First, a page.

Teaching and learning anatomy
Greater effort is needed to capitalise on the learning potential of new technologies, argues John Collins
- By: John P Collins
Recent reports from the United Kingdom1 and Australia2 claim the teaching and learning of anatomy in universities is in crisis. This is attributed to less time being allocated to the subject and decreased opportunities to dissect cadavers. Although everyone would agree anatomy is important, few lament the move away from endless hours of cadaver dissection and didactic lectures. Efficient use of new technology and teaching methods should allow better teaching and understanding.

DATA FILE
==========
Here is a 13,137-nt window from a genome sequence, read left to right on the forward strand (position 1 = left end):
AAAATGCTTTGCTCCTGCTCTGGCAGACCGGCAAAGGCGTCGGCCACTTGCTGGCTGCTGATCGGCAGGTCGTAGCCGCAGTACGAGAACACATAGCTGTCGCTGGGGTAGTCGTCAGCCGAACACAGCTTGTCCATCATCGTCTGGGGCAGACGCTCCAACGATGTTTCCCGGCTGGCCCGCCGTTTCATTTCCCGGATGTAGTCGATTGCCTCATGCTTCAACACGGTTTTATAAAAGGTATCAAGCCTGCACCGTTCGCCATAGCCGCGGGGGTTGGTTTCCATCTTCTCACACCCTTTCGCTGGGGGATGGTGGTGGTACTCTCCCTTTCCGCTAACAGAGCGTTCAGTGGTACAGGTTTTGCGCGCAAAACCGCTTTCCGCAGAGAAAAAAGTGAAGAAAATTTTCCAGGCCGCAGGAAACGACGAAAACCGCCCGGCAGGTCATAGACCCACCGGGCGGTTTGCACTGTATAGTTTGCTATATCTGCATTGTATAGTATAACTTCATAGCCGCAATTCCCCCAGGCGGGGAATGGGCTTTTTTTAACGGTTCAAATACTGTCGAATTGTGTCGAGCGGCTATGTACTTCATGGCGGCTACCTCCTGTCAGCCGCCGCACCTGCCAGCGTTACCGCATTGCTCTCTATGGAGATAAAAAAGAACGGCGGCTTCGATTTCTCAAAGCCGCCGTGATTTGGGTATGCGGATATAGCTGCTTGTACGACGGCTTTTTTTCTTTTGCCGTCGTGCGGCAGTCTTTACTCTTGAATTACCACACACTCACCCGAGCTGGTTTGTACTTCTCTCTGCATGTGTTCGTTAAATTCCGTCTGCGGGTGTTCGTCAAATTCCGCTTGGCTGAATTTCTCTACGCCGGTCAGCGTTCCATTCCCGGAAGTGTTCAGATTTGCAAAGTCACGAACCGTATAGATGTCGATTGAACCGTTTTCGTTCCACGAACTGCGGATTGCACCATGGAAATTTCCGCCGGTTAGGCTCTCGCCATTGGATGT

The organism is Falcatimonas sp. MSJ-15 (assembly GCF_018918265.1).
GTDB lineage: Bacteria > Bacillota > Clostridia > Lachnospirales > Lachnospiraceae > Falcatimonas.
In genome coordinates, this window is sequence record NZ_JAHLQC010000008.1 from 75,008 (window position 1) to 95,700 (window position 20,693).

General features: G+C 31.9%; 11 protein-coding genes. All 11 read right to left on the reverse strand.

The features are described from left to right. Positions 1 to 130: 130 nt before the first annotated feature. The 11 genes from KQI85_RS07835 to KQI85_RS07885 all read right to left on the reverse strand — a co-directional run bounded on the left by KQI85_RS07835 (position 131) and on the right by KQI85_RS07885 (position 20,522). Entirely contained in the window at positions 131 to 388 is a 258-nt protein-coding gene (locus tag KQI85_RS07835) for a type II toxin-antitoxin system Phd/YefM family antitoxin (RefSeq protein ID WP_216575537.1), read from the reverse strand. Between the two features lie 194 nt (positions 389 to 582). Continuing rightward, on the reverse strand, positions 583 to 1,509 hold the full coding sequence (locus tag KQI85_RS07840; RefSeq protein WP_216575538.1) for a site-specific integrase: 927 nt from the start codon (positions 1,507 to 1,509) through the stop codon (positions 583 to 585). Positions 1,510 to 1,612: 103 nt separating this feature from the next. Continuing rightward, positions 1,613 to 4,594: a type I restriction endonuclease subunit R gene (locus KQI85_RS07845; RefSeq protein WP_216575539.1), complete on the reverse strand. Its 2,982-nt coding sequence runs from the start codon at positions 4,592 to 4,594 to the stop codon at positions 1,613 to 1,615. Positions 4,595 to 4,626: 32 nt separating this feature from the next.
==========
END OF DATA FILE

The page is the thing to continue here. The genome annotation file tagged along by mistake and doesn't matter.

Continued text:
The evidence most frequently quoted for the so called crisis is Raftery's assertion that there has been a “vast increase in claims associated with the lack of anatomical knowledge.”3 This claim was based on the finding that “damage to underlying structures” was the commonest reason for settlements of claims relating to general and vascular surgery.4 Lack of knowledge of anatomy is but one cause of such intraoperative errors, albeit an important one. And many of the errors are